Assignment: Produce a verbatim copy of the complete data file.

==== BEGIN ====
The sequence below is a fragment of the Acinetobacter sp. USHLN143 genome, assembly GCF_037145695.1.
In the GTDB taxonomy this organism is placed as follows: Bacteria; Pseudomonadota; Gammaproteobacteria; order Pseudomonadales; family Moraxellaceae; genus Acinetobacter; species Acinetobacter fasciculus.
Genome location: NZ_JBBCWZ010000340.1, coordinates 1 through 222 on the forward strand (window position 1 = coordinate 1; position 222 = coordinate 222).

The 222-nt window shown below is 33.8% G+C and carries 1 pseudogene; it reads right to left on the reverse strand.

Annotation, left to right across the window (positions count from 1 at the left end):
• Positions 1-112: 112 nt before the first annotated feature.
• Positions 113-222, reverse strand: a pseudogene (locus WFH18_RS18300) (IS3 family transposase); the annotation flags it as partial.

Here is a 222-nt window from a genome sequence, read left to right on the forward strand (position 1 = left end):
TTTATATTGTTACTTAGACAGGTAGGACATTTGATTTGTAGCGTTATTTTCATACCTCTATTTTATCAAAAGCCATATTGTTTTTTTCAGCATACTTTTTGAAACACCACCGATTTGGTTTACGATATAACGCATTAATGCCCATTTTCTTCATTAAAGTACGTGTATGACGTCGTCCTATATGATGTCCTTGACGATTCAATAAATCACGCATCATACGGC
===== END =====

The sequence below is a fragment of the Acinetobacter sp. USHLN143 genome, assembly GCF_037145695.1.
In the GTDB taxonomy this organism is placed as follows: Bacteria; Pseudomonadota; Gammaproteobacteria; order Pseudomonadales; family Moraxellaceae; genus Acinetobacter; species Acinetobacter fasciculus.
Genome location: NZ_JBBCWZ010000340.1, coordinates 1 through 222 on the forward strand (window position 1 = coordinate 1; position 222 = coordinate 222).

The 222-nt window shown below is 33.8% G+C and carries 1 pseudogene; it reads right to left on the reverse strand.

Annotation, left to right across the window (positions count from 1 at the left end):
• Positions 1-112: 112 nt before the first annotated feature.
• Positions 113-222, reverse strand: a pseudogene (locus WFH18_RS18300) (IS3 family transposase); the annotation flags it as partial.

Here is a 222-nt window from a genome sequence, read left to right on the forward strand (position 1 = left end):
TTTATATTGTTACTTAGACAGGTAGGACATTTGATTTGTAGCGTTATTTTCATACCTCTATTTTATCAAAAGCCATATTGTTTTTTTCAGCATACTTTTTGAAACACCACCGATTTGGTTTACGATATAACGCATTAATGCCCATTTTCTTCATTAAAGTACGTGTATGACGTCGTCCTATATGATGTCCTTGACGATTCAATAAATCACGCATCATACGGC